Recently Summerly expressed interest in learning ASL, so I pounced on the opportunity and excavated my Baby Signs books from the now very narrow section of “parenting babies” references I’ve kept in the basement. She thumbed through one book and came upon a photograph tucked into the pages. As soon as she handed it to me, the memory came back: I was staying at my mom’s house on a visit to Virginia while living in Connecticut over ten years ago, sitting on her sofa and learning some new ways to communicate with my new son. As a bookmark I was using a photograph I’d found in an old album earlier that day because I felt it was the perfect portrait of parenthood. Here it is, fresh from October of 1982:
The little boy was a neighbor, and the woman reflected in the glass is his mother. I could write a novella on this image, beginning with the boy’s bowl cut, his little fingers gripping the muntin on the door, his baby belly under that shirt with lap shoulders surely made by Gerber, the expression of guileless bemusement he’s wearing. And his mother’s mouth, just visible behind the camera, sporting a smile so broad it creases a circumflex into her cheek as she’s perched on the balls of her sockfeet in a squat to capture her child at eye level. Not to be overlooked is the fact that they’re on opposite sides of a door that is also a window while the lens of her attention is focused on him, on freezing that moment in time onto film, while he gazes elsewhere. There’s also the gauzy, ethereal feeling to the light, partly due to the double exposure–a photograph taken on top of a photograph–which is so often how parenthood feels. Here you are, beholding this human who may bear your resemblance in some fashion but is completely his or her own person, embodying a form that you only know how to see through your own eyes. There’s yet another door and another window in one of the exposures or the other, evidence of passages beyond and through, avenues that sometimes beckon and sometimes repel, pathways that can be closed with intention, opened in invitation, or locked against our every inclination.
And there’s that line of fire licking up at the linoleum along the bottom edge, no doubt the result of light landing on the film when someone opened the back of the camera before the roll had rewound safely back into the blackness of its canister, a reminder that light, while essential to creating a photograph, has the power to burn. Used in just the right applications and amounts, it can create a beautiful composition but, just like so many other things, can wreak ruin if administered in deleterious ways. There’s that child-sized table and chair set in the second exposure (or is that an ironing board?), and what I’m almost positive is a little forlorn-looking white poodle tucked almost impossibly under the contour of the woman’s upraised arm: signs of life, of work and play, of so much else going on to operate the functionality of a family.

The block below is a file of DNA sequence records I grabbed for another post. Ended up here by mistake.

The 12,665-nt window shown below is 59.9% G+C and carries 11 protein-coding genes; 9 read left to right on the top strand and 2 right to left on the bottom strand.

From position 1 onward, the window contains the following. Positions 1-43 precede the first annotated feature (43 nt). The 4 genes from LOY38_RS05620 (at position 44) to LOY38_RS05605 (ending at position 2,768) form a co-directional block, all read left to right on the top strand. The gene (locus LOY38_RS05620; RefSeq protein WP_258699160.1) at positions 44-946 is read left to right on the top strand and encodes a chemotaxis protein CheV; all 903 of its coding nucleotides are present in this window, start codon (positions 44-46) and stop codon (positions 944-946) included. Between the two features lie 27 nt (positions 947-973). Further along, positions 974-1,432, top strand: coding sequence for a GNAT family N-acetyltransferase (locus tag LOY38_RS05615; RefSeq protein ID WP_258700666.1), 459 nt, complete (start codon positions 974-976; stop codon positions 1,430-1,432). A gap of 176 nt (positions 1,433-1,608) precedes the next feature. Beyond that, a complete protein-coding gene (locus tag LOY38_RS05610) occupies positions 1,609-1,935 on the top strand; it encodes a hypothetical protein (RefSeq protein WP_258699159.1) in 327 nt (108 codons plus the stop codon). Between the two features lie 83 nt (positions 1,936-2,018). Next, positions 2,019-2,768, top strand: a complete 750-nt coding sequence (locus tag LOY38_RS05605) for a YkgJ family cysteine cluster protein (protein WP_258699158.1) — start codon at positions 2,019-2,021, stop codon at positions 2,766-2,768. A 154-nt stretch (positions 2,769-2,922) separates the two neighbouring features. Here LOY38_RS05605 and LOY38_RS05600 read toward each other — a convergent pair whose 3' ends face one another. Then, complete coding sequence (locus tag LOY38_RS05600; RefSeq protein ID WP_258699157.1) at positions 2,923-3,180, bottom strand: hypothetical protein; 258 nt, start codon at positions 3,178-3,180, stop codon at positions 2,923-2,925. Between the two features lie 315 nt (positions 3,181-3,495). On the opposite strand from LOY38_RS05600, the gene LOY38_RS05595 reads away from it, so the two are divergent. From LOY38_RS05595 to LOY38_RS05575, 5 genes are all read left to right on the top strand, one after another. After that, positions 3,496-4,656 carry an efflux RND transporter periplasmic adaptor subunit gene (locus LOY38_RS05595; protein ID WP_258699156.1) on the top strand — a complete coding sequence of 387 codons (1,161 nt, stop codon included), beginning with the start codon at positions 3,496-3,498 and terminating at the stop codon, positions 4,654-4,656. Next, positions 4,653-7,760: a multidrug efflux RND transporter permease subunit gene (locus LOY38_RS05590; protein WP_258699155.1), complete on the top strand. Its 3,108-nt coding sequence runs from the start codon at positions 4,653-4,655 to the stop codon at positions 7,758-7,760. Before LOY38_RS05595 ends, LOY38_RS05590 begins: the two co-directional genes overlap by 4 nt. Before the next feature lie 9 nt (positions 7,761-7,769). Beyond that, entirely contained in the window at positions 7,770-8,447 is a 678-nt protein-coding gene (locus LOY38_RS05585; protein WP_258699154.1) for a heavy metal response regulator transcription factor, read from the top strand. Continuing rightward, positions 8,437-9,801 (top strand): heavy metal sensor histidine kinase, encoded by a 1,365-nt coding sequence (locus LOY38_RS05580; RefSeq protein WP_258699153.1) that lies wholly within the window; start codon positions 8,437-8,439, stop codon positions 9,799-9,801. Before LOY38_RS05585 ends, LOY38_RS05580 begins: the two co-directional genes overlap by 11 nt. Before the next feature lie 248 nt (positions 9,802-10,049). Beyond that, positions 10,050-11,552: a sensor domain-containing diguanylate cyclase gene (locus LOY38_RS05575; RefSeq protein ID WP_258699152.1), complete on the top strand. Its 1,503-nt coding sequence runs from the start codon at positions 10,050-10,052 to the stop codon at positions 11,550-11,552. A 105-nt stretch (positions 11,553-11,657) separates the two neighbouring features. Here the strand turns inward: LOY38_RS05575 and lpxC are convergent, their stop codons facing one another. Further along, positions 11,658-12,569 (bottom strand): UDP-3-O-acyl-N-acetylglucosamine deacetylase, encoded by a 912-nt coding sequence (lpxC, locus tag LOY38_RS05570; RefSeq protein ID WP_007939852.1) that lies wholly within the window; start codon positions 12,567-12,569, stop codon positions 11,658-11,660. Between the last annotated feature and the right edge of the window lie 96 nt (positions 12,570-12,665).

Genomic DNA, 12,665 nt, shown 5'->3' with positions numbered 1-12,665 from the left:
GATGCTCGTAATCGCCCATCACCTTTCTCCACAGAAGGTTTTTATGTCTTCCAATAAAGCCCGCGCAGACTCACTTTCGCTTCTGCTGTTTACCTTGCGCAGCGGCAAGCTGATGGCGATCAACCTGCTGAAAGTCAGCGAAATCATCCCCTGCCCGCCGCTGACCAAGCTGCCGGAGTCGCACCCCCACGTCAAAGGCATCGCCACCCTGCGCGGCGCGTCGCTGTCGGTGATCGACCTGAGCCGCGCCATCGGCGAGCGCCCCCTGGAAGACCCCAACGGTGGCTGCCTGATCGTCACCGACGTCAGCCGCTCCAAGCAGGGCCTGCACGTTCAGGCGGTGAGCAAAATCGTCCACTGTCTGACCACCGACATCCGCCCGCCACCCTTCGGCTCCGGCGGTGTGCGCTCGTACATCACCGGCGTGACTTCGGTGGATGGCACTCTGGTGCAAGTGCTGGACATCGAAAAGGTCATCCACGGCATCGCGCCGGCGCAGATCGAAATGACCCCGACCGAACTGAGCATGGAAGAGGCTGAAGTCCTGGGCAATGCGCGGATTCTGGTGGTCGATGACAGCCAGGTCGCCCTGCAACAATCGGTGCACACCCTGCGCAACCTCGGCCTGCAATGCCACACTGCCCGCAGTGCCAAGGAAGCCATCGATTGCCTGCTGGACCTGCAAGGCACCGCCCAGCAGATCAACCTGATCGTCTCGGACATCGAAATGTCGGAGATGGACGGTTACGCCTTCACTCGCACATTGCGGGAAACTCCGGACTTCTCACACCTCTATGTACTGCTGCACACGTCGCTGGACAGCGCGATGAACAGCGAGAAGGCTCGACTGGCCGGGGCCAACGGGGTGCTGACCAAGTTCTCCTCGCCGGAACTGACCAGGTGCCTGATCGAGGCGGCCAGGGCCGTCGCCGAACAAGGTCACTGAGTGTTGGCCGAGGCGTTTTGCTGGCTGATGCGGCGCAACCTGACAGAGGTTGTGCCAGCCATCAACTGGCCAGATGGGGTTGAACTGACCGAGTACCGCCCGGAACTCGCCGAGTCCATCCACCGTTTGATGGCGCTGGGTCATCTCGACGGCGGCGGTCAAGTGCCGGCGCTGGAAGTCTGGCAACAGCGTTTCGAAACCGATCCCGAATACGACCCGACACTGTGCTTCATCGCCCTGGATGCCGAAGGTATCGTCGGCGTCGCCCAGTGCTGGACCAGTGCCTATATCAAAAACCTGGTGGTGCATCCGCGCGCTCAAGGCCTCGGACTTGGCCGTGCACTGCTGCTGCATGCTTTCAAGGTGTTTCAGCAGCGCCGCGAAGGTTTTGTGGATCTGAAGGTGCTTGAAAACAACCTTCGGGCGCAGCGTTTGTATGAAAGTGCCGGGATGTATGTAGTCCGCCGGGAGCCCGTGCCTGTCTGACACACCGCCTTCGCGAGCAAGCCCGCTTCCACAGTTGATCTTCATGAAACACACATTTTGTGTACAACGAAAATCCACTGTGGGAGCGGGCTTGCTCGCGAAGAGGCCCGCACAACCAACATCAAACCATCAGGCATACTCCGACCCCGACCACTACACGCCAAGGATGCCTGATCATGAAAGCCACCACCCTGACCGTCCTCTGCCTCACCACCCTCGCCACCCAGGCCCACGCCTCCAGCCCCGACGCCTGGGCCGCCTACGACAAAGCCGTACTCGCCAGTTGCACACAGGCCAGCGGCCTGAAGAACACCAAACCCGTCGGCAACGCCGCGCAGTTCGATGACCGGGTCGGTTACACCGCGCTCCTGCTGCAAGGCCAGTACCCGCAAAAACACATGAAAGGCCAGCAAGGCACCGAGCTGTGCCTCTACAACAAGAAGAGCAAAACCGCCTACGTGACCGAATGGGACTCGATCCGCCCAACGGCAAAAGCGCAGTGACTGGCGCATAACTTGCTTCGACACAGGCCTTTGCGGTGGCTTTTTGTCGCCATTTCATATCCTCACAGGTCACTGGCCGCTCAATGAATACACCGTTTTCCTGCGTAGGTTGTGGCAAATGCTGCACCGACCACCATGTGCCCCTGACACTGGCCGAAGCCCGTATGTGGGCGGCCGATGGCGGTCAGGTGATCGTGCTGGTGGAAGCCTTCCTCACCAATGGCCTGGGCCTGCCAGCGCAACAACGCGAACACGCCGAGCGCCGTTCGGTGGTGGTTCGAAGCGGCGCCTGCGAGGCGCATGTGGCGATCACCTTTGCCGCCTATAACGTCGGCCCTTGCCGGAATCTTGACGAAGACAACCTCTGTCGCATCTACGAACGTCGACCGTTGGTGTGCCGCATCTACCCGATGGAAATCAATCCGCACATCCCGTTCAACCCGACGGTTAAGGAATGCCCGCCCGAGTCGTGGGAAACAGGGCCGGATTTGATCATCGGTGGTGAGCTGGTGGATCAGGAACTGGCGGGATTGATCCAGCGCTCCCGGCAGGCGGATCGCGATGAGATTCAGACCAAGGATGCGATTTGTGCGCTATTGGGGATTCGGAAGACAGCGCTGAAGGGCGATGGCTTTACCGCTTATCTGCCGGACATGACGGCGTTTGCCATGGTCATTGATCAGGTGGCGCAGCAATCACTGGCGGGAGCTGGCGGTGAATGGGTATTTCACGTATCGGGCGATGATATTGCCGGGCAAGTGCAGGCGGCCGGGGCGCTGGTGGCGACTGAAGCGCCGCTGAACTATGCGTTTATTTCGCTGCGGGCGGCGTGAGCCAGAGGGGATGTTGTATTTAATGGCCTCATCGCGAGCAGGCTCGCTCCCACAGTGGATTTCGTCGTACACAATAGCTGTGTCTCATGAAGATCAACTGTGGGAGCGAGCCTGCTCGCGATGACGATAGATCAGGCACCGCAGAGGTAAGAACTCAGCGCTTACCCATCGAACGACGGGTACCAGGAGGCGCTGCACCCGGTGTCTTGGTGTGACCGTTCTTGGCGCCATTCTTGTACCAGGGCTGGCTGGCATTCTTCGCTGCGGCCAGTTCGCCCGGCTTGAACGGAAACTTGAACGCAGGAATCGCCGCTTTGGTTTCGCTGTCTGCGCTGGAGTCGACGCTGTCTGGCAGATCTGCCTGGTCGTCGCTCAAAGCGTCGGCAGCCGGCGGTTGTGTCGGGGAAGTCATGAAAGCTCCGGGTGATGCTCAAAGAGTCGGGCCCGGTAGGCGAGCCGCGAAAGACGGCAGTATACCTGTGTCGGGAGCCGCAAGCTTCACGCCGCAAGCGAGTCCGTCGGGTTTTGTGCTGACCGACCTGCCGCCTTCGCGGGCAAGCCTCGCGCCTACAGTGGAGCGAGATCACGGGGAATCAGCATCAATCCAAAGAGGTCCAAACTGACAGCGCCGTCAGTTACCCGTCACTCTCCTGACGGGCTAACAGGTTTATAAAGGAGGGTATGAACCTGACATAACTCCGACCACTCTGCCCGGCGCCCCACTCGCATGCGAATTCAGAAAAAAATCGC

After inspecting this photograph for very many minutes, I began to wonder: is the woman reflected in the glass in the first exposure as I’d initially assumed, or was her image part of the second exposure overlaid atop the first? Was she the photographer capturing her son as he stood there on the threshold, or was her image secondarily applied to the film, captured elsewhere at a different time in a context unrelated to the little boy at the door? Was she engaged in the moment or an interloper on the scene, an accidental juxtaposition precipitated by a combination of mechanical and human error? Was she the woman I’d assumed she was in this moment for all of these years, the adoringly proud parent with her focus funneled through the F-stop to suspend this memory in perpetuity? Or was she a specter interfacing with the boy in the doorway, just another of the intersecting angles showcased in this composite image?
I’m sure a professional photographer could answer this question, but I’m content to hold both possibilities as a reflection in and of itself, just as parenthood is a picture made up of blurred lines and counterpoints of ambivalence, a confluence of assuredness tangled up with second-guessing, a swirl of light and color in shades of gray, a cloudburst at noon on a sunny day. The composition of life, like any other kind of art, engenders a multiplicity of interpretations that all exist in a breathless simultaneity, a beautiful nebulousness that actively defies singularity. The line between the known and unknown is as fine as the spine of the tiniest feather, as diaphanous as a thin veil of smoke throwing everything just the slightest bit out of focus. All we can do to impress a precious moment into the future is squint through that viewfinder, invite the right balance of light, twist the lens toward clarity, release the shutter, and hope for the best.